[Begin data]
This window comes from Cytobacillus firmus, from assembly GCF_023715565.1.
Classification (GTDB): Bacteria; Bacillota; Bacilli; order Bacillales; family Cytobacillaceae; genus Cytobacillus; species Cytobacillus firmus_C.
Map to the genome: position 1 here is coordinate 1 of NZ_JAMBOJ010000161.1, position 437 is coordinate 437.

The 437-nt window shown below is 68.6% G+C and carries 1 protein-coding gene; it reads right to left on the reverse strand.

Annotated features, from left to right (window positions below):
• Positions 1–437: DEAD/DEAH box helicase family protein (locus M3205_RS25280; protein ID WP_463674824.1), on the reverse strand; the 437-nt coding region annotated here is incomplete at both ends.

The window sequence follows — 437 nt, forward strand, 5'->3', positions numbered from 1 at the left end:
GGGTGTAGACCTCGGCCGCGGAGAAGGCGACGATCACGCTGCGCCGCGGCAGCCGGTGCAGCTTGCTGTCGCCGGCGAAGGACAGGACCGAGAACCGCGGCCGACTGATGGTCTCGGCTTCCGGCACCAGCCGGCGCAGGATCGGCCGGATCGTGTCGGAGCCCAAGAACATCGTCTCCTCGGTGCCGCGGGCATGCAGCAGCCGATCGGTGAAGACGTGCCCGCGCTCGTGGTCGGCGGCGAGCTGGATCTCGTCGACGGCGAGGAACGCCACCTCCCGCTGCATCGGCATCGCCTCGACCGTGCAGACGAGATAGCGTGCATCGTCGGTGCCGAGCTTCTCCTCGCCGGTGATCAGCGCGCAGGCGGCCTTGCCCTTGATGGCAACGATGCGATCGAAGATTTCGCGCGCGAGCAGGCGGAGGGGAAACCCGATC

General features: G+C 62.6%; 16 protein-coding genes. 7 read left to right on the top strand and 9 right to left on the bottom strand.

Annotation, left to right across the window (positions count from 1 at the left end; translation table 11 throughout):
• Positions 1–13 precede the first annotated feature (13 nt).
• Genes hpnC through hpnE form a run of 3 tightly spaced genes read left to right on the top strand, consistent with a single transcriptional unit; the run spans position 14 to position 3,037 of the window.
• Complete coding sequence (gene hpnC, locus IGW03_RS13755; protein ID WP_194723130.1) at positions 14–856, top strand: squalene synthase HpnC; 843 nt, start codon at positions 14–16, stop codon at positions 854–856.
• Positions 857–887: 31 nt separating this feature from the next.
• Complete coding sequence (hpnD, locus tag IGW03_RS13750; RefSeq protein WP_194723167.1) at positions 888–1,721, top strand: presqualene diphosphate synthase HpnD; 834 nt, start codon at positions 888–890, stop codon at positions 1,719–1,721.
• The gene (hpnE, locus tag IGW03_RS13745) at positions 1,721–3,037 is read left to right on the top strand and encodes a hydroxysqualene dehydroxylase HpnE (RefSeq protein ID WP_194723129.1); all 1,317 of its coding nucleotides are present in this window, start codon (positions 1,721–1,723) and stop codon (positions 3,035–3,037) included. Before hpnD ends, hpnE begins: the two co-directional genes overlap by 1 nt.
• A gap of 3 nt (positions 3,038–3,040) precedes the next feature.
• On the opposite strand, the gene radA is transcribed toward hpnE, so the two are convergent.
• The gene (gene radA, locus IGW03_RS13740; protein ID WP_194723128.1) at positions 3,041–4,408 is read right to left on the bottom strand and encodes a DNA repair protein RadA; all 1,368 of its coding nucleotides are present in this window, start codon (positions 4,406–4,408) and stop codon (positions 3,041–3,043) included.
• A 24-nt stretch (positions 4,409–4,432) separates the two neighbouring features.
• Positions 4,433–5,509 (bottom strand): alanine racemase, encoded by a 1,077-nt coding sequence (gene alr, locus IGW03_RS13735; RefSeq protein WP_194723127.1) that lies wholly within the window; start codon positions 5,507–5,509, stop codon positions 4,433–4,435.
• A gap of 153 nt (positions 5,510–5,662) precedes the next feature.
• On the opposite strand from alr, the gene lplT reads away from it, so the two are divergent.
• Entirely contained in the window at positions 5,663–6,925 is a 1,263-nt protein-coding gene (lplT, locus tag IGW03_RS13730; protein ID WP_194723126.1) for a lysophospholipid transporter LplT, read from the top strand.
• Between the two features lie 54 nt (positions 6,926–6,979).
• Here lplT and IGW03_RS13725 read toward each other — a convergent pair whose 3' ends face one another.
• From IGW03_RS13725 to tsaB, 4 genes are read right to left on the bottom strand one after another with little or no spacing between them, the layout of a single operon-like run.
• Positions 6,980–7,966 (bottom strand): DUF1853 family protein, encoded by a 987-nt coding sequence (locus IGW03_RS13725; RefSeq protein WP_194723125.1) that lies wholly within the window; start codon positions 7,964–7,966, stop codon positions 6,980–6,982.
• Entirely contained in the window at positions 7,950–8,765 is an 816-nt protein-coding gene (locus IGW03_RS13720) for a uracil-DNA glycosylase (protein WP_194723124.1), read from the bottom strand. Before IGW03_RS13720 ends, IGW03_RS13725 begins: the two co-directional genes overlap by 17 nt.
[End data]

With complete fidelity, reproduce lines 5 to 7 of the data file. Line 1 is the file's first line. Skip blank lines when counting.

Annotated features, from left to right (window positions below):
• Positions 1–437: DEAD/DEAH box helicase family protein (locus M3205_RS25280; protein ID WP_463674824.1), on the reverse strand; the 437-nt coding region annotated here is incomplete at both ends.

The window sequence follows — 437 nt, forward strand, 5'->3', positions numbered from 1 at the left end: